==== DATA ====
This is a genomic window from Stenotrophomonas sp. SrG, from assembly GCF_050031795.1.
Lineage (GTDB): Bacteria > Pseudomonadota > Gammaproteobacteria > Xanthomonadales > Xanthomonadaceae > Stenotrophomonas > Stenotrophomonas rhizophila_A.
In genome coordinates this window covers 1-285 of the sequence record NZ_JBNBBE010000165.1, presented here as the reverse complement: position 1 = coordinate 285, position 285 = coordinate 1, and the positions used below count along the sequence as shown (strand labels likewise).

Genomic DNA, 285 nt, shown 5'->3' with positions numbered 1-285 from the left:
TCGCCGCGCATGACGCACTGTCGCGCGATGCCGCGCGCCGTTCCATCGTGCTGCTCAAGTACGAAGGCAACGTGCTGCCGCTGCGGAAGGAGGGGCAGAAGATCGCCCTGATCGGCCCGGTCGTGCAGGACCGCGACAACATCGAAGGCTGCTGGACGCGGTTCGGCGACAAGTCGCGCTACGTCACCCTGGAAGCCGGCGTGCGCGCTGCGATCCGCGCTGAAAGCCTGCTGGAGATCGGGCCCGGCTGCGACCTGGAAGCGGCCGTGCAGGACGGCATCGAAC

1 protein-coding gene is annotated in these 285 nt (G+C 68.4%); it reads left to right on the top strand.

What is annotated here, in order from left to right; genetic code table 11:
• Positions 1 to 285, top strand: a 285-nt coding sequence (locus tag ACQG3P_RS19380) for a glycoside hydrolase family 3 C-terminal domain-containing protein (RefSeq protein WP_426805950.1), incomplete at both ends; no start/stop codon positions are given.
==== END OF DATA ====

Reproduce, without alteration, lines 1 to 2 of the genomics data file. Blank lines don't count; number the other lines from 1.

This is a genomic window from Stenotrophomonas sp. SrG, from assembly GCF_050031795.1.
Lineage (GTDB): Bacteria > Pseudomonadota > Gammaproteobacteria > Xanthomonadales > Xanthomonadaceae > Stenotrophomonas > Stenotrophomonas rhizophila_A.